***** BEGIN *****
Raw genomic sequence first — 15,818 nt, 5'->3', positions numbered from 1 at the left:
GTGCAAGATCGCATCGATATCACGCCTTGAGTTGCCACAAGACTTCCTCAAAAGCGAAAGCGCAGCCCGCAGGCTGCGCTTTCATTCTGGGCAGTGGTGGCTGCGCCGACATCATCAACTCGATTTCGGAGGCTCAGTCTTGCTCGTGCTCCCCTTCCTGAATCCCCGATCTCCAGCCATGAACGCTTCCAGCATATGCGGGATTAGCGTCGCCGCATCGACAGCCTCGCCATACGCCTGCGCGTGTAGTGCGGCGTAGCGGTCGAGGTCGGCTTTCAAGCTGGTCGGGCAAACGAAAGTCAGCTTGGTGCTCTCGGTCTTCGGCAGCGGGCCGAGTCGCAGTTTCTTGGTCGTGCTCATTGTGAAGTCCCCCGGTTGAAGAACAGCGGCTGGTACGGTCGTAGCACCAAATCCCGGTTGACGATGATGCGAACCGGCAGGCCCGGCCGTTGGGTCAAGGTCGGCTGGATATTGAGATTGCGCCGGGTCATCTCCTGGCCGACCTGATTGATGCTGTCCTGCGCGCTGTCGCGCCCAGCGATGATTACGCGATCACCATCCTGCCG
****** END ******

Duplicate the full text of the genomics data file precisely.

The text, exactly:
Raw genomic sequence first — 15,818 nt, 5'->3', positions numbered from 1 at the left:
GTGCAAGATCGCATCGATATCACGCCTTGAGTTGCCACAAGACTTCCTCAAAAGCGAAAGCGCAGCCCGCAGGCTGCGCTTTCATTCTGGGCAGTGGTGGCTGCGCCGACATCATCAACTCGATTTCGGAGGCTCAGTCTTGCTCGTGCTCCCCTTCCTGAATCCCCGATCTCCAGCCATGAACGCTTCCAGCATATGCGGGATTAGCGTCGCCGCATCGACAGCCTCGCCATACGCCTGCGCGTGTAGTGCGGCGTAGCGGTCGAGGTCGGCTTTCAAGCTGGTCGGGCAAACGAAAGTCAGCTTGGTGCTCTCGGTCTTCGGCAGCGGGCCGAGTCGCAGTTTCTTGGTCGTGCTCATTGTGAAGTCCCCCGGTTGAAGAACAGCGGCTGGTACGGTCGTAGCACCAAATCCCGGTTGACGATGATGCGAACCGGCAGGCCCGGCCGTTGGGTCAAGGTCGGCTGGATATTGAGATTGCGCCGGGTCATCTCCTGGCCGACCTGATTGATGCTGTCCTGCGCGCTGTCGCGCCCAGCGATGATTACGCGATCACCATCCTGCCG